(This is a current page, from the Patterns of Power Edition 3 book contents. An archived copy of this page is held at https://www.patternsofpower.org/edition03/6654.htm)
People feel that decisions which affect them are taken elsewhere – ‘in Brussels’ – where they don’t understand how their countries’ interests have been represented. An individual person’s vote clearly has less sway in a large grouping like the EU than it has in local or national elections, but that does not mean that large groupings cannot be democratic. It means that it is harder to change their direction – but this can be a benefit in preventing politicians from trying to win short-term popularity at the expense of the wider collective interest, for example by advocating economic protectionism (126.96.36.199).
During the British referendum on whether to leave the EU, there was a much-quoted expression “being governed by an unelected bureaucracy”. A new political party, the UK Independence Party (UKIP), was formed in Britain to exploit anti-European feeling and to regain British autonomy by leaving the EU; its 2010 manifesto stated that:
“UKIP wants Britain to regain three essential freedoms by leaving the EU: Freedom of Action… Freedom of Resources… Freedom of the People…”.
The British Conservative Party saw UKIP as an electoral threat and modified its policies to include a guarantee of holding a referendum if it were elected – as was the case.
Much of the EU’s unpopularity can be ascribed to a communication problem:
- Some national politicians try to increase their power by feeding nationalist sentiments, as was the case with both UKIP and the British National Party (BNP). The BNP Election Communication for South-East England for the European Parliamentary elections on 4 June 2010, was entitled The New Battle for Britain and included such slogans as “No to EU rule and the Euro”, “Yes to putting British people first”; the military flavour was enhanced by mention of “Trafalgar, The Somme, Dunkirk, D-Day, The Falklands”.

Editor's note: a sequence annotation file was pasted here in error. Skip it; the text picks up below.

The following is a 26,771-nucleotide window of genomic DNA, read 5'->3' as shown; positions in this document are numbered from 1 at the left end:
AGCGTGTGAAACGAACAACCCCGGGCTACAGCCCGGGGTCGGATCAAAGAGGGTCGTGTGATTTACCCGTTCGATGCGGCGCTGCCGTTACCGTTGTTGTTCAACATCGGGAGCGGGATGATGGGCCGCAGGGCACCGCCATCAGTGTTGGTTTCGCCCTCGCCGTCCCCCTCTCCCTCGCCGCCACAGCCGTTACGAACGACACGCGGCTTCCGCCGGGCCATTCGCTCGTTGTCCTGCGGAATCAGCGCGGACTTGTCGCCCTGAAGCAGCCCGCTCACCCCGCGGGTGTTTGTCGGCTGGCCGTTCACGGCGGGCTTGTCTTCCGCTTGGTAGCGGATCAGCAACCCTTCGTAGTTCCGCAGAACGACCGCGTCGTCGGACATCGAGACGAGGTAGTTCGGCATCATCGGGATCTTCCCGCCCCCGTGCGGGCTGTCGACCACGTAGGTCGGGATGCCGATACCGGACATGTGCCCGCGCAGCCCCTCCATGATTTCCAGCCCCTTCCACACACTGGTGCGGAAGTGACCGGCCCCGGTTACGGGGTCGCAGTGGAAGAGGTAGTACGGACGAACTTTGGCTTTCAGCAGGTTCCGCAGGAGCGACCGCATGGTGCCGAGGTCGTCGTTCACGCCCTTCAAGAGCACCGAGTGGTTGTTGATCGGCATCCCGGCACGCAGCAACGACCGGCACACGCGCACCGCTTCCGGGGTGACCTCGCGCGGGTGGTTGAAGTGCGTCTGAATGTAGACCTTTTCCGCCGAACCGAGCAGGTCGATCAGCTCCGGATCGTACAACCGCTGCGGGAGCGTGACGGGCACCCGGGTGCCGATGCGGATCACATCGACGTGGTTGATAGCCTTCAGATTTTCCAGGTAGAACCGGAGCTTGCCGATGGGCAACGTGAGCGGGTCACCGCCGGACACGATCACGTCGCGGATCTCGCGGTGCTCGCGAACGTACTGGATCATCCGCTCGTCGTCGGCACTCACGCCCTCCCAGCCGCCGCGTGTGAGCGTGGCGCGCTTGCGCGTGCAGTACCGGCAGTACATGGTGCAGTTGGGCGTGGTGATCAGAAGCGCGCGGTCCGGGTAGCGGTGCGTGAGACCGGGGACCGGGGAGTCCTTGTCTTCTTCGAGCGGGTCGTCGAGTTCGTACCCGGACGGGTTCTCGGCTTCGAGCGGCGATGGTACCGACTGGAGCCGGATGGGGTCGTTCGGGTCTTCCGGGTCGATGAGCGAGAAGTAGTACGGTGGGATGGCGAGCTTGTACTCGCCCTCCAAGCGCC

- Slightly less stridently, but insistently, many other politicians disliked the EU – ignoring its benefits. Sir Geoffrey Howe resigned partly in protest against Margaret Thatcher’s attitude to Europe, as described in his resignation statement:
“[she] seems sometimes to look out upon a continent that is positively teeming with ill- intentioned people, scheming, in her words, to “extinguish democracy”, to “dissolve our national identities” and to lead us “through the back-door into a federal Europe”.
What kind of vision is that for our business people, who trade there each day, for our financiers, who seek to make London the money capital of Europe or for all the young people of today?”
- As seen from the perspective of any individual country, it is not surprising that not all EU decisions are in its favour; that is the nature of any collective bargaining.
- Few national politicians try to explain or defend the multinational decision-making process. For example, some British politicians suggested that Brussels was handing down “crazy” regulations without consultation; this argument was refuted by The Guardian in an article headed Is the EU really dictating the shape of your bananas?
- The British government also interpreted some EU regulations in an unnecessarily restrictive fashion, and blamed Brussels for the result – as in an example quoted by The Guardian: Quote ‘Daft’ insurance rules cloud UK’s sunny staycation trend.
Clearly, improvement is always possible, and any system will suffer from human failings, but the most difficult problem remains the need to explain that the collective benefits are worth having, that national sovereignty has been pooled not lost, that national politicians are responsible for the implementation of regulations – and that not all aspects of governance are affected.